By Giulia Piceni. Cover image: Olafur Eliasson, Colour spectrum kaleidoscope, 2003. Color-effect filter glass, stainless steel. Exhibition view: “Nel tuo Tempo” at Palazzo Strozzi, Florence. Photo: Ela Bialkowska, OKNO Studio. © 2003 Olafur Eliasson
When I was little, my mum gifted me a kaleidoscope. I used to keep it inside a drawer among the kitchen tools and stare at its little universe of colours during moments of boredom.
It was a kaleidoscope unique in its kind. On the opposite side of the ocular lens was a perpendicular circular hole. It was necessary to insert a glass tube filled with water, sand and glitters: a vividly coloured hourglass.
The tube could be rotated, and that rearrangement of liquids and solids made the tiny elements relocate inside the shiny water, which was pure pleasure for my eyes. In those moments, the world appeared as colourful as never before: I was craving to get inside that illusory dimension and jump from one facet to another.
While I was gaping at the books’ titles in the bookshop after the visit to Olafur Eliasson’s exhibition in Palazzo Strozzi, I glimpsed a light-coloured box containing a bunch of kaleidoscopes. Very simple in their shape, and without the option to rotate any of their parts, they directly overlooked the space around them. At that moment, the meaning of what I had just seen on display instantly became clear: the prismatic world we look for so we can dream is just in front of us.
After walking up the stairs to reach the piano nobile of Palazzo Strozzi, I arrive in the first room, apparently empty. I look around and spot something on the left wall: a window multiplied in its measurements. But I don’t see the window: I’m gazing at its shadow, its ghostly presence that holds the title of Triple seeing survey (2022). The projection shows the glass’s peculiarities that compose the casement’s squares through wall-mounted spotlights. We could call them imperfections, but after a quick overview, you can admire the appealing modernity of their almost abstract lines: an unexpected feature that emerges from their glorious artisanal past.
These artworks, alongside Tomorrow and Just before now (2022), are the first ones that welcome visitors inside Palazzo Strozzi. They were specifically created for the exhibition Nel Tuo Tempo and planned to be framed by the walls of the Tornabuoni cultural space.
Artificially projected rays that vary from a neutral hue, contemplating the twilight colours and reaching contrasting artificial tones, transform bits of the venue into the main focus of these works.
Essential and effortless in their representation, these light-based installations recreate the effect of Gothic stained-glass windows inside Palazzo Strozzi.
Windows and lighting, prosaic and ethereal: both contribute to resignifying the relationship between the ancient venue and the contemporary artworks inside. It was a new approach to creativity and display for the Danish artist Olafur Eliasson.
NOT JUST MOLECULES
After this luminous introduction, the following rooms could be considered a unique attempt to reshape the space using mainly two elements: our presence and mirrors.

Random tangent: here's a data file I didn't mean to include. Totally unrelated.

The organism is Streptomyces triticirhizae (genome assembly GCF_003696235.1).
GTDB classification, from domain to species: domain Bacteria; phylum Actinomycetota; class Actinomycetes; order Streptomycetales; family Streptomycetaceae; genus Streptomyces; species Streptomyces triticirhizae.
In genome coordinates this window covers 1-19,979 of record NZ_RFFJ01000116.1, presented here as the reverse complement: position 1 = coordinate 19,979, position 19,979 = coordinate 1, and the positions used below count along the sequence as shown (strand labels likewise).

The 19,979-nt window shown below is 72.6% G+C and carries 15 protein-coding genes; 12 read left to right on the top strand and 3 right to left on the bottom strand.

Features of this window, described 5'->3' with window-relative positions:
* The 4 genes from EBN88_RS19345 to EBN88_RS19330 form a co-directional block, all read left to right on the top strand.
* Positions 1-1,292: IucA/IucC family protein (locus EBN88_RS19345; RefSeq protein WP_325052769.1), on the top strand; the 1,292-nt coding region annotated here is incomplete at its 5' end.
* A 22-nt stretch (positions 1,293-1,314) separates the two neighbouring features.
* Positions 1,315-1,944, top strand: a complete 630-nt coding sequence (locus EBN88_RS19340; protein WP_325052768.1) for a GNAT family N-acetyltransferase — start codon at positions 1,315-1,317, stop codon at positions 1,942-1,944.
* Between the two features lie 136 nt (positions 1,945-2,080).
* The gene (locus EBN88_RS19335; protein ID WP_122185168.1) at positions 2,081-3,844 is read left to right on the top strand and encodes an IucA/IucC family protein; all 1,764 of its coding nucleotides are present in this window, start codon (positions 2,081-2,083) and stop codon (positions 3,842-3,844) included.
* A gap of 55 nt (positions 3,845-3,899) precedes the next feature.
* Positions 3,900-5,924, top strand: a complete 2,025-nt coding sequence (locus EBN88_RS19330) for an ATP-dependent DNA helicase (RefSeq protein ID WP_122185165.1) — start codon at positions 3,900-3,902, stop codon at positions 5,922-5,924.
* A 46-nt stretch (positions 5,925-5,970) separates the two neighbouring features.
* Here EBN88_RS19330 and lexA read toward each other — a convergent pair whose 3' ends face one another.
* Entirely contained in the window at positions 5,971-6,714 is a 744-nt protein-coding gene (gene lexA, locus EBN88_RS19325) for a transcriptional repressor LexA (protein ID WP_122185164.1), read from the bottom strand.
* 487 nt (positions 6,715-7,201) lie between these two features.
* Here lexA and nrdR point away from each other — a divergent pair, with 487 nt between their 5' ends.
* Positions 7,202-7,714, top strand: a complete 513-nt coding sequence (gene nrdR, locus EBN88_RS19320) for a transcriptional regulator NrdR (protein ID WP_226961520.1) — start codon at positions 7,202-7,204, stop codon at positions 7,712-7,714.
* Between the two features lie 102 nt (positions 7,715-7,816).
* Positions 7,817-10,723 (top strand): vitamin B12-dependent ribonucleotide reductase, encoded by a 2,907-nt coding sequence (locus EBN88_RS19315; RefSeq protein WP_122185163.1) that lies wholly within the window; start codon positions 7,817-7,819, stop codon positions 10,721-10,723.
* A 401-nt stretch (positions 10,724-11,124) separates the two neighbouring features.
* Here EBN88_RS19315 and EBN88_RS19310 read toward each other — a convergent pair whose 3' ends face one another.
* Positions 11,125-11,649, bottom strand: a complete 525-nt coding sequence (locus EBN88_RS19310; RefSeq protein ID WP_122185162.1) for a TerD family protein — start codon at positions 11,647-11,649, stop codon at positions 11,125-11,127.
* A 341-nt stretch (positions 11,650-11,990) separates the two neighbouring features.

Most representative in this category is the art piece Solar compression (2016), consisting of yellow-saturated mono-frequency lamps installed between two mirrors.
Their light, whose rays fill the sixth room in its entirety, has the unique feature of manipulating our perception of colours, pushing our eyes to see the world in hues of black, white, and the lam’s main tint, yellow in this case.
Beholders can acknowledge this phenomenon by looking at themselves in the reflective surfaces that float in the middle of the room, spinning around themselves in a calming rhythm.
Through this invitation to interact with the space around them, visitors are guided to resonate upon an elementary yet mesmerising fact: our simple existence actively affects the world around us. We produce alterations in our environment not only by moving molecules but also thanks to the reflections that things have upon us (physically and metaphorically) and the shadows we cast on the objects we encounter.
Because of us, single individuals and collective human beings, everything gets a new meaning; our unique, spontaneous action in the space around us opens our reality to a new poetic opportunity.
The last rooms of the exhibition stand out for their immersive quality. For example, Beauty (1993), a spectacle of water particles, unveils a sublime experience that focuses on the transience of things and our ability to see the world in alternative ways.
The mist on which a rainbow is projected contributes to creating an ever-changing aerial sculpture; observed from different angles, it can generate radically different visions and perceptions in the eyes and mind of the viewer.
This feeling is more generally beheld in the mixture of tangible, unpalatable and abstract elements that Olafur Eliasson masterfully displayed,
adopting an honest lyricism: delicacy at its finest.
After all these aspects, it is evident that the kaleidoscopes in the bookshop are not the just pocket-sized version of the Color spectrum kaleidoscope (2003) – a sculpture in the tenth room of the exhibition, which colourfully alters the reality filtering from the narrower of its two openings – but they physically express the meaning of the entire show.
Sometimes we don’t require an optical ploy to see the magic inside our reality. After all, everything we need is our presence, some light (preferably the one everyone has inside) and the fearless desire to be amazed by everyday life like a child again.
Giulia Piceni is an Undergraduate student in Arts Curating at Istituto Marangoni Firenze.